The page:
The recent hack of Equifax, in which the personal data of at least 143 million Americans was compromised, still doesn’t have a culprit despite the best efforts of security experts. But a timeline is starting to emerge: It begins when a researcher stumbled upon a security flaw in the Apache Struts (who names these things?) software system. He alerted that software firm, which in turn told their customers and sent out a fix. Equifax apparently missed the update, but the hacker community sure didn’t. They allegedly started swarming the web for any companies that hadn’t fixed the flaw. According to Bloomberg, on March 10, hackers were able to start digging into an Equifax server in Atlanta. The hack escalated over the following months, when the first group of hackers handed over the operation to a more “sophisticated team” who really dug into the data.
According to Bloomberg, that hand-off is one of several signs that the hack was done by “state-sponsored pros,” with some fingers pointing at China. This wouldn’t be the first time Chinese agents hacked into U.S. systems: Both health insurer Anthem Inc. and the U.S. Office of Personnel Management had security breaches that were ultimately blamed on Chinese hackers. Not everyone is convinced, though. Some think it wasn’t China, but a different nation (perhaps the one that hacked states’ voting equipment?) while Mandiant, which Equifax hired to investigate the breach, said it didn’t have enough data to identify either the attackers or their country of origin.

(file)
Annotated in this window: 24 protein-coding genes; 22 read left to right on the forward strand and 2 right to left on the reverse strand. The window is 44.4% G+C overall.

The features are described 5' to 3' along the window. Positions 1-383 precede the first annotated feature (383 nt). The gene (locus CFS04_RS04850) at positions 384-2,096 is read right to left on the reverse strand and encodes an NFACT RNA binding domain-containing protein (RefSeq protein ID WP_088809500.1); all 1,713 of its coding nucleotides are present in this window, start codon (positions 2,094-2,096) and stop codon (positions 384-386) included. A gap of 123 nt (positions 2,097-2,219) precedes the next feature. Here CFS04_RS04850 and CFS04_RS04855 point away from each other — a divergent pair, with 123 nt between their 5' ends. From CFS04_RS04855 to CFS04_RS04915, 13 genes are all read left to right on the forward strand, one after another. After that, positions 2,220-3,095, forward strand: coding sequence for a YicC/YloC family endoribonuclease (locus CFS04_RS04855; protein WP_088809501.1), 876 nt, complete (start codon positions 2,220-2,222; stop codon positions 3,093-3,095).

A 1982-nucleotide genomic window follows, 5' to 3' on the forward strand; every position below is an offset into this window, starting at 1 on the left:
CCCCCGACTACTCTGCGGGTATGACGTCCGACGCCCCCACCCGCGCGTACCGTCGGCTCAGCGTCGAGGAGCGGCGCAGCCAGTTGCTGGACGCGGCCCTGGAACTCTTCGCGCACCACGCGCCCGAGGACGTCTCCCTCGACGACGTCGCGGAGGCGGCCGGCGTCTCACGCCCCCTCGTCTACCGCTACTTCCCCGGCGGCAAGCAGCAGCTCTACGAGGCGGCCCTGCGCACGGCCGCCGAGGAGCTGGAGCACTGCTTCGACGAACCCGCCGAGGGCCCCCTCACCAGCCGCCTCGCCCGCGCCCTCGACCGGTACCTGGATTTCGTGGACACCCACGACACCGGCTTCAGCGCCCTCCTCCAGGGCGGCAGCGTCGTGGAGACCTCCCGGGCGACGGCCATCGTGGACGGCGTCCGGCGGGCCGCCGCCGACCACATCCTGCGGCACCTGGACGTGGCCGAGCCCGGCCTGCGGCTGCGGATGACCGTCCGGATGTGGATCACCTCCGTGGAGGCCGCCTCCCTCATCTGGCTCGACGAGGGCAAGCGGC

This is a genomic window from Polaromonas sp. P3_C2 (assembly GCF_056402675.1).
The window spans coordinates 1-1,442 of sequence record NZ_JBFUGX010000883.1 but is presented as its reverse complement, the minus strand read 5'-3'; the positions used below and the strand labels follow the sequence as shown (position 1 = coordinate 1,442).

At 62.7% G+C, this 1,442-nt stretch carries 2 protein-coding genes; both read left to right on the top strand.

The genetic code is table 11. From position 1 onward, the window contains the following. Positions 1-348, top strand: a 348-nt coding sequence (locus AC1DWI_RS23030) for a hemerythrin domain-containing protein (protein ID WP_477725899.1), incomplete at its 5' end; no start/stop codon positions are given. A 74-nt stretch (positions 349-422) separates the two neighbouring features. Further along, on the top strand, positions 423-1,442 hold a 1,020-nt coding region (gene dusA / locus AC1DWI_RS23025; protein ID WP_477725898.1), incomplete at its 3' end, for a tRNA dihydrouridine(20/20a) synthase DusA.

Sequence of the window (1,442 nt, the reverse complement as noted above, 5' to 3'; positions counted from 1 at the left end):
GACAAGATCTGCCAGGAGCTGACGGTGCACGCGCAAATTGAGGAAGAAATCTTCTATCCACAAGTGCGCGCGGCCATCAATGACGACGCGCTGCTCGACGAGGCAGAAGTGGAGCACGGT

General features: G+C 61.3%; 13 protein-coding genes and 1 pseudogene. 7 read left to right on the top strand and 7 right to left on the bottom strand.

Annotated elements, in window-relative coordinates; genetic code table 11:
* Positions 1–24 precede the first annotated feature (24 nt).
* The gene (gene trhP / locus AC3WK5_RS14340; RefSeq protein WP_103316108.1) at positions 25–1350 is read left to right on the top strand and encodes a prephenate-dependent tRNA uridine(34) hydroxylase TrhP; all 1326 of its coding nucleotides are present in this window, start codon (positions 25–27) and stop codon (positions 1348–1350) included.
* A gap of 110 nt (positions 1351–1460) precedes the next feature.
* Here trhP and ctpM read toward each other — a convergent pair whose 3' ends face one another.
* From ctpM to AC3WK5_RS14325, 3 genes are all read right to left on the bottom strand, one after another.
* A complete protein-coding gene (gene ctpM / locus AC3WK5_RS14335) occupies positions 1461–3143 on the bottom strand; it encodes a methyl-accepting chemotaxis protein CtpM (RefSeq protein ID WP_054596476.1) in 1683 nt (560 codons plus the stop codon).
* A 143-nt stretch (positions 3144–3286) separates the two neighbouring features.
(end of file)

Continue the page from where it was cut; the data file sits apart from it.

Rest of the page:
Bloomberg took a comprehensive look at the timeline of the hack, its discovery, and Equifax’s lackadaisical response. One warning: Don’t read the story on a new computer, because it’s infuriating enough to make you want to punch the screen.